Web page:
Imagine that you’ve dedicated years of sweat and toil and shoestring budgets just to build a business. You love your business.
You take joy in serving customers. You pride yourself on your business’s customer service. Fact is, most of your customers are satisfied. Some are ecstatic.
But let’s say one customer isn’t satisfied. You and that customer had “issues” that ended with you or the customer saying goodbye. Now that ex-customer has his or her revenge – going out to Yelp.com or another site and leaving a scathing review about your company, its products or services.
Worse, when prospective customers and the public go to Google to research your company, what do they see? That bad review appears on the first page of the search results.
In effect that one dissatisfied customer has a megaphone to spread his or her feelings about your company all over the world (or at least all over the World Wide Web).
The most alarming part to business owners is that reviews can be made anonymously on most sites. So customers are free to embellish, or simply use stronger language than they’d use if they had to give their real names. You may not even know who is doing the complaining, so you may have no way of determining how to make matters right.
And the dirty little secret is, a competitor may be out spreading vitriol to damage your business. It’s no accident that when you see product reviews online, sometimes they’re accompanied by anonymous comments denouncing the product and at the same time praising a competing product. Occasionally you’ll see multiple anonymous comments each extolling the virtues of a different competitor! Interested bystanders? I doubt it.
It’s not just voting sites you have to worry about. With blogs, anyone today can be a publisher and publish a negative post about a product or service.
In the past mostly the big companies were the targets. Small business owners used to not have to worry as much. But I’m hearing more and more horror stories how this is becoming a problem for small firms.
The impact can be devastating for small businesses, especially if your business does not have a strong presence in the search engines. If you have lots of search engine results you can dilute the effect of one or two negative reviews. But when you have thin search engine results, one negative review stands out like a blemish on a teenager’s nose.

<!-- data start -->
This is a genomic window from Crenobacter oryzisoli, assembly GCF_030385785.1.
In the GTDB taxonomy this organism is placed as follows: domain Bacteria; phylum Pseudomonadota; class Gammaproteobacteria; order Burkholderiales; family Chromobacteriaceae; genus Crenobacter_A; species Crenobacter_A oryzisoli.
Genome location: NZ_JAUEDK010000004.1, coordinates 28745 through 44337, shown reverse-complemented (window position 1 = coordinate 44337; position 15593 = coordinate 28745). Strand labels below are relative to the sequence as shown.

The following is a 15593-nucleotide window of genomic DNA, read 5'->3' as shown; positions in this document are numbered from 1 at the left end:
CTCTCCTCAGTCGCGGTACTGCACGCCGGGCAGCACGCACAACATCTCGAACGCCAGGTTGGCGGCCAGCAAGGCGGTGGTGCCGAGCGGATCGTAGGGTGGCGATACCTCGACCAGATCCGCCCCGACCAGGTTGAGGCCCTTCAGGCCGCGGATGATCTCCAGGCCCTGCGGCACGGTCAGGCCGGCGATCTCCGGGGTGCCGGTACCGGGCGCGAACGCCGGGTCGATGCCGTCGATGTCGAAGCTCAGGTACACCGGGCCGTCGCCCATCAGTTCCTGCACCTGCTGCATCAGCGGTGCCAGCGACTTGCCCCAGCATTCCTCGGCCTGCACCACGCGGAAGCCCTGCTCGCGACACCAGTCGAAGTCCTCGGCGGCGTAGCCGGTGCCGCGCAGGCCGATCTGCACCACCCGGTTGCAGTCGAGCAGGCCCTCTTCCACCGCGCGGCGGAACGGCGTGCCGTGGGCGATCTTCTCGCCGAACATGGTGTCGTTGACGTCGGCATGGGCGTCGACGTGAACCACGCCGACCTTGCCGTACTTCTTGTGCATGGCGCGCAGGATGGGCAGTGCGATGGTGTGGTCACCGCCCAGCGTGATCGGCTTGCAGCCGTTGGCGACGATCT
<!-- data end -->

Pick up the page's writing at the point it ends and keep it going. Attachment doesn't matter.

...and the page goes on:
So, what can you do?
Even on a limited budget you can do a number of things.
(1) Monitor your presence online. To protect your reputation you have to know what you’re up against. Sign up for Google Alerts, which will email you when your company name or products are referred to in Google search results. There are other services designed to monitor more than Google results, including forum posts, such as Trackur.
(2) Start a blog. If for no other reason, having a blog indexed in the search engines means that your blog posts (under your control) are likely to show up more frequently in the search results to offset any negative reviews.
(3) Set up profile pages at “authority” sites. There are a number of sites where you can create a profilequickly and for free.
(4) Correct inaccuracies. If a blog post is factually incorrect, email the blogger asking for a correction/retraction. Or write your own side of the story on your own blog. Or leave a comment in the blog post briefly explaining your side.
(5) Don’t lose your cool. You’re not the only business in this situation. Many consumers and prospects are savvy enough to realize that one complaint can be a fluke or spurred by questionable motives. They’re more likely to be impressed by a calm, even-handed response than by attacking back emotionally. Try to take the matter offline — and learn from the situation. If there’s an issue to fix, fix it.
If handled deftly you can even make lemonade from the lemons of negative comments. An outspoken critic may become an evangelist — it’s happened.